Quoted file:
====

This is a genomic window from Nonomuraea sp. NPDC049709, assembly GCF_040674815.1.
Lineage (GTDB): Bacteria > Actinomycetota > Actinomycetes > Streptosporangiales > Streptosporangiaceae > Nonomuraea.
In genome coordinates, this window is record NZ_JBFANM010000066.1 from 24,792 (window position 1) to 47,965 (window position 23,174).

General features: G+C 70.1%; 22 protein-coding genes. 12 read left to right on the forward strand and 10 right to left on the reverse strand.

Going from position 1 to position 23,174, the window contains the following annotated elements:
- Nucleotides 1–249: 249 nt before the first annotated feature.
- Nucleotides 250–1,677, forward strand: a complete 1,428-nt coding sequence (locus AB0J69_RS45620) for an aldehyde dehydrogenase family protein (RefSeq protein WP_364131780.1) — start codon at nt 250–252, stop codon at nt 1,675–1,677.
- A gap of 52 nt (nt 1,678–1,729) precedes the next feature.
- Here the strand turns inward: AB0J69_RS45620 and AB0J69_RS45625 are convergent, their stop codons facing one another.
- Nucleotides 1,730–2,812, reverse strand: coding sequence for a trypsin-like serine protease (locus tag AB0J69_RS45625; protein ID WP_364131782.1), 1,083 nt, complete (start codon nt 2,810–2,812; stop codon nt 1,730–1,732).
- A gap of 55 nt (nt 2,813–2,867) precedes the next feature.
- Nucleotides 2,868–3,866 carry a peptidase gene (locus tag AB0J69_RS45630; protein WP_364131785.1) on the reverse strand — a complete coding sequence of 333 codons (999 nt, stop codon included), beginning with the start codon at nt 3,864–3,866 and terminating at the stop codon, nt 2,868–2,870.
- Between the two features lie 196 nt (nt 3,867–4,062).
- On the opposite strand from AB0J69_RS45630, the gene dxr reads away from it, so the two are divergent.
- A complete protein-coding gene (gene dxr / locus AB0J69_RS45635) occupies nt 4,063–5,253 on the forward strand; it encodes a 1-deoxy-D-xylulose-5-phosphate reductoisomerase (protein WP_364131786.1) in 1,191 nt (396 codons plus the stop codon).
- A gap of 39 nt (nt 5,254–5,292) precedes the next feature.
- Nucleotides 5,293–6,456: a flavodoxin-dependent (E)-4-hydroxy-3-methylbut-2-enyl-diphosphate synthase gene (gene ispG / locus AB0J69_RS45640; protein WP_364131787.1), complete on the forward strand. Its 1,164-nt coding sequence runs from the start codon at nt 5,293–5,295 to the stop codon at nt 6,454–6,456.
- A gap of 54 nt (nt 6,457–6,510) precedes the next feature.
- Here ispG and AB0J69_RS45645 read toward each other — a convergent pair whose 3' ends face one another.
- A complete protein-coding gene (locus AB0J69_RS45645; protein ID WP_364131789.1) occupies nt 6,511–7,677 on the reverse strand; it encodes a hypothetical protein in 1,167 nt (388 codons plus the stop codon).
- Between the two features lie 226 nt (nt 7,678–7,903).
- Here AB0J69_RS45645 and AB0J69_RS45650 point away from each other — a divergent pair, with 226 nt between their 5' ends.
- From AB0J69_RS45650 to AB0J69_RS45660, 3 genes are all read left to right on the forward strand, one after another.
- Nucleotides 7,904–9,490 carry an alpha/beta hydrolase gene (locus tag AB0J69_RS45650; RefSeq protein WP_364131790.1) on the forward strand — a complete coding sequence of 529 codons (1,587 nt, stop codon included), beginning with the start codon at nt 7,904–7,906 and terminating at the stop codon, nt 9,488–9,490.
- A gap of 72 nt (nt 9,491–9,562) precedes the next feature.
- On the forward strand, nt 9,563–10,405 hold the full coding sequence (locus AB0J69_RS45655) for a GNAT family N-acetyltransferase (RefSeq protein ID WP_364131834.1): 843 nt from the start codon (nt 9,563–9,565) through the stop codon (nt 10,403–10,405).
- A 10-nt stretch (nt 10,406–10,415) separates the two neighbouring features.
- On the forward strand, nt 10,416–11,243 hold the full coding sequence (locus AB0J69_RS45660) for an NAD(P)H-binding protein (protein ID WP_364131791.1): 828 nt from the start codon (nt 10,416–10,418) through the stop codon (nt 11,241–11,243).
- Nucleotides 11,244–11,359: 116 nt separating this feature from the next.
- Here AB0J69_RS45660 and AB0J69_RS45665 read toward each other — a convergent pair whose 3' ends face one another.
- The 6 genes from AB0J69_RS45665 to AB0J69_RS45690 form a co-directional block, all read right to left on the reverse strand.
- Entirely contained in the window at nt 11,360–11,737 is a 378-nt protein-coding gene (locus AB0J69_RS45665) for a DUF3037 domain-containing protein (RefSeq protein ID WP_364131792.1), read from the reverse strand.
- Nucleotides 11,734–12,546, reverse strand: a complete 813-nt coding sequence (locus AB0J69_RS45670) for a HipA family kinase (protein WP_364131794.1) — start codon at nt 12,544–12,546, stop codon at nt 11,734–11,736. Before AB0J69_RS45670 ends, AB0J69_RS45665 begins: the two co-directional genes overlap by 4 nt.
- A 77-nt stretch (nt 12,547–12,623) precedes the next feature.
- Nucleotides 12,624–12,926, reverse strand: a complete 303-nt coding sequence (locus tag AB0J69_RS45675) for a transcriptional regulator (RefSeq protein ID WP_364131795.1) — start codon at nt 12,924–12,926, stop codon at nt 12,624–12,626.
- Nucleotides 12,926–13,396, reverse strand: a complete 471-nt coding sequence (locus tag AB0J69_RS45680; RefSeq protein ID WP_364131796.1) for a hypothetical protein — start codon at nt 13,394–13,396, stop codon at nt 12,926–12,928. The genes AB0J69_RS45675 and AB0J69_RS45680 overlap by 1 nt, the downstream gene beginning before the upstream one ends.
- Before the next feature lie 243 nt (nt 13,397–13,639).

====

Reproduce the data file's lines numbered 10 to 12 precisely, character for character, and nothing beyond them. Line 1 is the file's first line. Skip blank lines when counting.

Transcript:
- Nucleotides 1,730–2,812, reverse strand: coding sequence for a trypsin-like serine protease (locus tag AB0J69_RS45625; protein ID WP_364131782.1), 1,083 nt, complete (start codon nt 2,810–2,812; stop codon nt 1,730–1,732).
- A gap of 55 nt (nt 2,813–2,867) precedes the next feature.
- Nucleotides 2,868–3,866 carry a peptidase gene (locus tag AB0J69_RS45630; protein WP_364131785.1) on the reverse strand — a complete coding sequence of 333 codons (999 nt, stop codon included), beginning with the start codon at nt 3,864–3,866 and terminating at the stop codon, nt 2,868–2,870.